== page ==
February 28, 2007
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A Guide to Information on Greenhouse Gases and Ozone Depletion
Published July 1988 through June 1999
FROM VOLUME 9, NUMBER 1, JANUARY 1996
OZONE DEPLETION: OZONE DEPLETING SUBSTANCES
"Rapid Degradation of Atmospheric Methyl Bromide in Soils,"
J.H. Shorter, C.E. Kolb (Ctr. Chem. & Environ. Phys., Aerodyne Res. Inc.,
Billerica MA 01821) et al., Nature, 377(6551), 717-719, Oct. 26,
Methyl bromide, widely used as an agricultural fumigant, is considered an
important contributor to ozone depletion. Laboratory and field experiments
reported here show that soil bacteria can consume large quantities of the gas.
This finding suggests an atmospheric lifetime for methyl bromide of about 0.8
years, half the previous best estimate, and an ozone depletion potential about
30% less than the previous estimate.
"Methyl Bromide Diffusion and Emission Through Soil Columns Under
Various Management Techniques," Y. Jin (Dept. Soil & Environ. Sci.,
Univ. California, Riverside CA 92521), W.A. Jury, J. Environ. Qual.,
24(5), 1002-1009, Sep.-Oct. 1995.
About 80% of anthropogenic methyl bromide is used as a soil fumigant, so the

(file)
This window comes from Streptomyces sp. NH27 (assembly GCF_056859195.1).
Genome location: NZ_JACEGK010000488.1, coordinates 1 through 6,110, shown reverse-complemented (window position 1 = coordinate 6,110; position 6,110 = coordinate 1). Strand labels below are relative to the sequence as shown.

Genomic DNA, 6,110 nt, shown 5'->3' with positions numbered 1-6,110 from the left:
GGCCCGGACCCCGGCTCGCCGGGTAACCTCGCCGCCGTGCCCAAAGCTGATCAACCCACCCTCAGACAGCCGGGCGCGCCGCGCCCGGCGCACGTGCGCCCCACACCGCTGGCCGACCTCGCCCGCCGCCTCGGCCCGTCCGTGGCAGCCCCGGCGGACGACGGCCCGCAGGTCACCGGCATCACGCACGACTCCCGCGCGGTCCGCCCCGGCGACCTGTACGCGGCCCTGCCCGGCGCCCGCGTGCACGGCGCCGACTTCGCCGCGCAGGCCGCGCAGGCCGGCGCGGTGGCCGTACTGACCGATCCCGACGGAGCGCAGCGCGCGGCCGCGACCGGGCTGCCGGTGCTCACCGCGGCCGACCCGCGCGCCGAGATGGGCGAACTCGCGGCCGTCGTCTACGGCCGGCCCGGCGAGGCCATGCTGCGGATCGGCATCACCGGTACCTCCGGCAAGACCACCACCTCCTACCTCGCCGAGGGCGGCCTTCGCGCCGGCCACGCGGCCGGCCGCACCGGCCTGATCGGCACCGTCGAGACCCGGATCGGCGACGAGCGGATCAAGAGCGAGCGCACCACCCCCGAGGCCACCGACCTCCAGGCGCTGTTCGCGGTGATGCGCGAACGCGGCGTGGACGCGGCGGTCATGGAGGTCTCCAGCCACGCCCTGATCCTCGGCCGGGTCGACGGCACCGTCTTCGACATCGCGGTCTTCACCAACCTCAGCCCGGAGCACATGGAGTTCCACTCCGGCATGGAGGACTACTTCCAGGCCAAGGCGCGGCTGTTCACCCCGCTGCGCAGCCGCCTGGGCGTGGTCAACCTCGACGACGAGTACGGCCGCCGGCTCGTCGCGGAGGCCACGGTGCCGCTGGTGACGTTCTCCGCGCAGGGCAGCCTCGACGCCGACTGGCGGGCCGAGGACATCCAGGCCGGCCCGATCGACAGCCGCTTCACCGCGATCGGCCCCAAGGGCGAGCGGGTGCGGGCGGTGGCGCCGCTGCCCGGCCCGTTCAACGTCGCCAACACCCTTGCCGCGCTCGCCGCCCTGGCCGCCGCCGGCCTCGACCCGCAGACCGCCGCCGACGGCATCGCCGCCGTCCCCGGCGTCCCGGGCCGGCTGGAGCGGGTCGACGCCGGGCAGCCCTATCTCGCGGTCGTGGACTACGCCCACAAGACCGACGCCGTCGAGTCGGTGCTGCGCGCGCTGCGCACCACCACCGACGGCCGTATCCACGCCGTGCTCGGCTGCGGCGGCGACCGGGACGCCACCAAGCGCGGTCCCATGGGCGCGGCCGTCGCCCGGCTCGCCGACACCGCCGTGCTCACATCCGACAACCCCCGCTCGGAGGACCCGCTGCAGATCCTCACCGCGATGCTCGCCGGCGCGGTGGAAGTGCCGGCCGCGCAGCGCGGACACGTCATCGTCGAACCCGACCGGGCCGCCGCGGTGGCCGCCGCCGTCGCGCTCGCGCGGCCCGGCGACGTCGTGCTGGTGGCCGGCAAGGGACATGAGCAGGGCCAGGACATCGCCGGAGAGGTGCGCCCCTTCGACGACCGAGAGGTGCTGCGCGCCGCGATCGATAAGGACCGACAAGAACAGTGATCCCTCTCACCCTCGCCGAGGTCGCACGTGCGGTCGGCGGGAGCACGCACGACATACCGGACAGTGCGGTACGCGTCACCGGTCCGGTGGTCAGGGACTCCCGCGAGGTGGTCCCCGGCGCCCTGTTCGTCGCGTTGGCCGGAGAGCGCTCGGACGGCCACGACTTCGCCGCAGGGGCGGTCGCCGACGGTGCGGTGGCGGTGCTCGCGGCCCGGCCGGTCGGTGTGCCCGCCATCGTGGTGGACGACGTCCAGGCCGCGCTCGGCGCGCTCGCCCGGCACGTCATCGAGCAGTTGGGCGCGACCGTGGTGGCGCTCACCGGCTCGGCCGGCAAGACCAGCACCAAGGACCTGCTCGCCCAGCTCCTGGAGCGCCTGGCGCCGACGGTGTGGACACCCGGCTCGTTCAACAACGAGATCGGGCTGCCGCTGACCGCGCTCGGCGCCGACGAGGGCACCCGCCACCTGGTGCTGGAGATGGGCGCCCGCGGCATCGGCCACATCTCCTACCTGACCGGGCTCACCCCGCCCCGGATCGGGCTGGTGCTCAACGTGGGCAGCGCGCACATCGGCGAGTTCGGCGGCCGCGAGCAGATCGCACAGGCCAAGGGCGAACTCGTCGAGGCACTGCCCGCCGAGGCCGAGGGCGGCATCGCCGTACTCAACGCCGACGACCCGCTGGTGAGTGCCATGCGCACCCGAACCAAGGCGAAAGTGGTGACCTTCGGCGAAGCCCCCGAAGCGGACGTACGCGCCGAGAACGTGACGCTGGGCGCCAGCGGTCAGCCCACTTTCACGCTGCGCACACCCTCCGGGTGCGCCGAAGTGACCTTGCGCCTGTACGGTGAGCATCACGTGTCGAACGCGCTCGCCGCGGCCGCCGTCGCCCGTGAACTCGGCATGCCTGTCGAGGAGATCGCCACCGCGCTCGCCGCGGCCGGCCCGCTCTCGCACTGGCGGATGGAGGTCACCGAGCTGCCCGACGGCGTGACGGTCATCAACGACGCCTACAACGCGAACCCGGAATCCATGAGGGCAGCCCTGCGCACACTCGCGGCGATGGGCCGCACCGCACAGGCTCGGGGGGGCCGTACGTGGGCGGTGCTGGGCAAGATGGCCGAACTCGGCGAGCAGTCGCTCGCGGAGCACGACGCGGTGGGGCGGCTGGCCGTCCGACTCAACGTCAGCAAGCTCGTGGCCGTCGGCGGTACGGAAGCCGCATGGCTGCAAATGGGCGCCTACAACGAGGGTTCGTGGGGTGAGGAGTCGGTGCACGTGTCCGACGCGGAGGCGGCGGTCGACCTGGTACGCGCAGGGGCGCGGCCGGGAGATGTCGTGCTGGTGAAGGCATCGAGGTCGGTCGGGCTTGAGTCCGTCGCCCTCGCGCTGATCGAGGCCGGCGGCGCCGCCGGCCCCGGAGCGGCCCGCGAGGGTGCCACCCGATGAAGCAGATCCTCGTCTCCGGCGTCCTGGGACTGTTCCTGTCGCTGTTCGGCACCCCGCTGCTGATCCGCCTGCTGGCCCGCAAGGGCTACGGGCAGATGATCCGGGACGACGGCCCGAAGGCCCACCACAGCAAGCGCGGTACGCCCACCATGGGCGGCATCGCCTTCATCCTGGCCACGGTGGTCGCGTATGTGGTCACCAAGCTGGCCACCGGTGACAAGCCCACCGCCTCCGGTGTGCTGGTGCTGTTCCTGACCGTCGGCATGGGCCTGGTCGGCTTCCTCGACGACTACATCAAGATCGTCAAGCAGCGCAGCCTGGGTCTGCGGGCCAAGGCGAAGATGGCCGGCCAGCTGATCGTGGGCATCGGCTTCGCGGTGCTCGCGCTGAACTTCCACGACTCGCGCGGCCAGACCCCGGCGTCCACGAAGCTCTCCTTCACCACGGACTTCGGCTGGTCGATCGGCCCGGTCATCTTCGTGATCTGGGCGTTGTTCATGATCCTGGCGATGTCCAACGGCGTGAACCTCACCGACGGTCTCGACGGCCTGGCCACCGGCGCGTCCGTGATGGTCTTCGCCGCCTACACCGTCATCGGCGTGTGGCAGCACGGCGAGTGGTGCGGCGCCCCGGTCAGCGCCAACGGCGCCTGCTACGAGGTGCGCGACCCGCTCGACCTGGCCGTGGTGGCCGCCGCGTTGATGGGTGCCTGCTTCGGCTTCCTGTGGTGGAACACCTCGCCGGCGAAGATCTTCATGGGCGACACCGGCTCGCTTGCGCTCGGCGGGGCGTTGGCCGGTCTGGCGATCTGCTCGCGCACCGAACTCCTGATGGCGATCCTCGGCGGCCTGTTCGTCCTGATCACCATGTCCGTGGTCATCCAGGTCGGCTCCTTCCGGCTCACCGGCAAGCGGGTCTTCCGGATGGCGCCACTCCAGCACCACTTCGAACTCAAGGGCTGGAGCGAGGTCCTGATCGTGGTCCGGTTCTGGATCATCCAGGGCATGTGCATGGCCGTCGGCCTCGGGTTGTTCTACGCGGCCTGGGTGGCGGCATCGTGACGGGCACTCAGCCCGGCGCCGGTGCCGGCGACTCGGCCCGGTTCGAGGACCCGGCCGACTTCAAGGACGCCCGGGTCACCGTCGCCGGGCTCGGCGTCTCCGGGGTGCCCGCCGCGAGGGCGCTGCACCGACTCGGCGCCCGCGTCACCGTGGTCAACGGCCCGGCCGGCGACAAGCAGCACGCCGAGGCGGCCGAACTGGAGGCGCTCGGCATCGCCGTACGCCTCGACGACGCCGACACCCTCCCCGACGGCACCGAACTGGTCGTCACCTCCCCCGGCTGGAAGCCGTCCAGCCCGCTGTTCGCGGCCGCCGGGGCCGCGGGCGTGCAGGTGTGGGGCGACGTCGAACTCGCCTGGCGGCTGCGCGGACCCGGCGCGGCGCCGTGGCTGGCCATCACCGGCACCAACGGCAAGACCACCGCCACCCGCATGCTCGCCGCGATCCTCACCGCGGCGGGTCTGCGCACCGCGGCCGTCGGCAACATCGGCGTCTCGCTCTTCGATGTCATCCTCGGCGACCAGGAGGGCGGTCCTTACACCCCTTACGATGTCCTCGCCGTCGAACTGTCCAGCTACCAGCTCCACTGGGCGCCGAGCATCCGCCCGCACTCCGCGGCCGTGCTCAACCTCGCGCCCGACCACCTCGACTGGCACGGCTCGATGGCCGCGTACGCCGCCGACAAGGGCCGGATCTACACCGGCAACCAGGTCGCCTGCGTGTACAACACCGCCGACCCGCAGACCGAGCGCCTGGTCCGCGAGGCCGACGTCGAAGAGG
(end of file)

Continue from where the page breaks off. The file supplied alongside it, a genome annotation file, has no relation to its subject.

factors determining its escape to the atmosphere under various agricultural
practices are of interest. Experiments described here show that polyethylene
films were only marginally effective in preventing emission from treated soil,
but irrigation prior to covering the soil with film was much more effective.
"Measurements of HCFC-142b and HCFC-141b in the Cape Grim Air
Archive: 1978-1993," D.E. Oram (Sch. Environ. Sci., Univ. E. Anglia,
Norwich NR4 7TJ, UK), C.E. Reeves et al., Geophys. Res. Lett., 22(20),
2741-2744, Oct. 15, 1995.
The growth of atmospheric concentrations of these hydrochlorofluorocarbons,
popular interim substitutes for CFCs, was determined from stored air samples
collected since 1978. Both species show rapid growth after 1990. A 2-D global
atmospheric chemistry model used to estimate global emissions based on these
data suggests that emission estimates of the AFEAS (Alternative Fluorocarbons
Environmental Acceptability Study) may be low by a factor between 1.5 and 2.2.
"Observed Stratospheric Profiles and Stratospheric Lifetimes of
HCFC-141b and HCFC-142b," J.M. Lee (ASP, NCAR, POB 3000, Boulder CO 80307),
W.T. Sturges et al., ibid., 22(11), 1369-1372, June 1, 1995.
Presents the first stratospheric profile measurements of these two interim
CFC substitutes. Derives a stratospheric lifetime of 68 years for HCFC-141b and
an estimated minimum stratospheric lifetime for HCFC-142b of 138 years (assuming
an N2O lifetime of 110 years). Neither compound is now in equilibrium in the
stratosphere, due to rapidly increasing emissions.
"Ozone Influence Index of Ozone-Active Gases in the Present-Day
Global Atmosphere," I.L. Karol (Main Geophys. Observatory, Russia), A.A.
Kiselev, Russian Meteor. & Hydrol., No. 6, 22-26, 1994. English
Introduces the concept of ozone influence index (OII), the degree of
influence on ozone depletion of an atmospheric constituent, and compares it to
the widely accepted concept of ozone depletion potential. OII values are
computed for methane, some CFCs, and halons. Limits of the concept are
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